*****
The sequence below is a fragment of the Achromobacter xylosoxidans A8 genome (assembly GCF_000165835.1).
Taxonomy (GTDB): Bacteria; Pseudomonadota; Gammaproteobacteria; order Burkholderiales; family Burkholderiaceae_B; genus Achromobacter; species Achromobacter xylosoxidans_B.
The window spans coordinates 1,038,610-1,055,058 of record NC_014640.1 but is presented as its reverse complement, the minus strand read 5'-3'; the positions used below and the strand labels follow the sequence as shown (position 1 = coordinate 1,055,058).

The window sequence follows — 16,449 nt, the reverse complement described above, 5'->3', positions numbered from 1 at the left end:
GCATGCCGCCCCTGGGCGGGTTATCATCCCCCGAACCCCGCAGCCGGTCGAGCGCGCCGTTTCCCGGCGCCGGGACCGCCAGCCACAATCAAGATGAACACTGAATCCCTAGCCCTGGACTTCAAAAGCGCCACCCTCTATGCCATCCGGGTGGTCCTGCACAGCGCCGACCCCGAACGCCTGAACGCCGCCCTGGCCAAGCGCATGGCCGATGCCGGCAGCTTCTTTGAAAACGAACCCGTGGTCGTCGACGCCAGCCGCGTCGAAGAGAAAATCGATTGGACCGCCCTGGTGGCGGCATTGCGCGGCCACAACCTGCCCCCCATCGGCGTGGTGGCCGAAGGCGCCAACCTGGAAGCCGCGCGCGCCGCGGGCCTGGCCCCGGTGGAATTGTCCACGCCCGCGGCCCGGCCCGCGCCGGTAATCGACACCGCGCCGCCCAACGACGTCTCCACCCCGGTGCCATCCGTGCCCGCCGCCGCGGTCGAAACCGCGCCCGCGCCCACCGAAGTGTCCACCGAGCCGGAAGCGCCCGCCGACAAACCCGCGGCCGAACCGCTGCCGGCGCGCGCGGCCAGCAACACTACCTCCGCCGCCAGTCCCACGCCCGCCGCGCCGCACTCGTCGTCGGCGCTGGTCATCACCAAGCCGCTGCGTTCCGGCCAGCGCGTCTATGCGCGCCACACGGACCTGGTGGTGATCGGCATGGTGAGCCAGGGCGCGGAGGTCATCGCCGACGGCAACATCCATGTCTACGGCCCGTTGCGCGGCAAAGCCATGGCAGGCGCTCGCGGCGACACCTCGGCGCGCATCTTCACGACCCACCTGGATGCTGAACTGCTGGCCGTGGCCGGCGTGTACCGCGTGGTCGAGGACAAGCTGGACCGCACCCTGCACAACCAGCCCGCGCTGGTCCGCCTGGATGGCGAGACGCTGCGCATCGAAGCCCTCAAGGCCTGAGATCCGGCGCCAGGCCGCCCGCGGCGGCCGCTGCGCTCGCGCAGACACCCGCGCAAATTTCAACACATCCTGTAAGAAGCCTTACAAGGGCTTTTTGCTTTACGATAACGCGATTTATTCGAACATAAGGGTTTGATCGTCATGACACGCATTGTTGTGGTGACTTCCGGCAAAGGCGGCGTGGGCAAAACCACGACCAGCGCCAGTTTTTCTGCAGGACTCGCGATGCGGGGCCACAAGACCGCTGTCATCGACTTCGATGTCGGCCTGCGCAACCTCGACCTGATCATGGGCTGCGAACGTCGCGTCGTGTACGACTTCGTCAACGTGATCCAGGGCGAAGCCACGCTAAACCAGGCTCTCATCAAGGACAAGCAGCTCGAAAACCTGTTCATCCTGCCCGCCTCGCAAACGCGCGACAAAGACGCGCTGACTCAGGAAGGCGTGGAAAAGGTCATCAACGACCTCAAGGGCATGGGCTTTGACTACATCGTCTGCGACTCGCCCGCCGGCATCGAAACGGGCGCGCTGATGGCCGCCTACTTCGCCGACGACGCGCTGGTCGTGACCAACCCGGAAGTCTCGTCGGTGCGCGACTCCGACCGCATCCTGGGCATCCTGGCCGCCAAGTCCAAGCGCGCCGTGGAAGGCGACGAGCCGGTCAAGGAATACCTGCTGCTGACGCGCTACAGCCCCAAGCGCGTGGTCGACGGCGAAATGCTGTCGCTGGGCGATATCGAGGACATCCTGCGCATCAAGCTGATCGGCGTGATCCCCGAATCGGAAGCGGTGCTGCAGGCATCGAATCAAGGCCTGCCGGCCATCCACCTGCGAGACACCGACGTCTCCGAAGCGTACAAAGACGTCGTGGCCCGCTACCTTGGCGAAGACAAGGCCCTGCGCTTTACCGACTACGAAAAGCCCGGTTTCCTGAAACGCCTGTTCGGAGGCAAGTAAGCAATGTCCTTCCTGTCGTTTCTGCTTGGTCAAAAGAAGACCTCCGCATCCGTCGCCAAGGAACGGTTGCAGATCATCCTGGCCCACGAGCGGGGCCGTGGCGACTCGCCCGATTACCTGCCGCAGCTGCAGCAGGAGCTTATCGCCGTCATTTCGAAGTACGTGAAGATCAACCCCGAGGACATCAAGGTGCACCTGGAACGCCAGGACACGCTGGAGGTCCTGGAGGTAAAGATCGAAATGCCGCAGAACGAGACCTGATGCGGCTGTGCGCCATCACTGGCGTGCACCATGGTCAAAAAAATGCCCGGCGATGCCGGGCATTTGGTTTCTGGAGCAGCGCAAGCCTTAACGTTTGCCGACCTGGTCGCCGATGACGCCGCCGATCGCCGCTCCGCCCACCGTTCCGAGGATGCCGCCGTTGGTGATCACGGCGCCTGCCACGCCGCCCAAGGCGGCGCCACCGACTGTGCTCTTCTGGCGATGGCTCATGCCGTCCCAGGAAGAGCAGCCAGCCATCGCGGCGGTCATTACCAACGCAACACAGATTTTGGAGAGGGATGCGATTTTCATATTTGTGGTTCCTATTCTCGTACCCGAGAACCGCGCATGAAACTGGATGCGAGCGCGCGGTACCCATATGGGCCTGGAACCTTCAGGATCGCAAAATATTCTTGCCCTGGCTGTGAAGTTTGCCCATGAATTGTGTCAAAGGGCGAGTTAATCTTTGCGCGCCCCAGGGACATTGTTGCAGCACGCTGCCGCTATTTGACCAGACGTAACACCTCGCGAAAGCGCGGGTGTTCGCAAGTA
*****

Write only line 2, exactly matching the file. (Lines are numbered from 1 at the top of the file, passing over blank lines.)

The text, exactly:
Taxonomy (GTDB): Bacteria; Pseudomonadota; Gammaproteobacteria; order Burkholderiales; family Burkholderiaceae_B; genus Achromobacter; species Achromobacter xylosoxidans_B.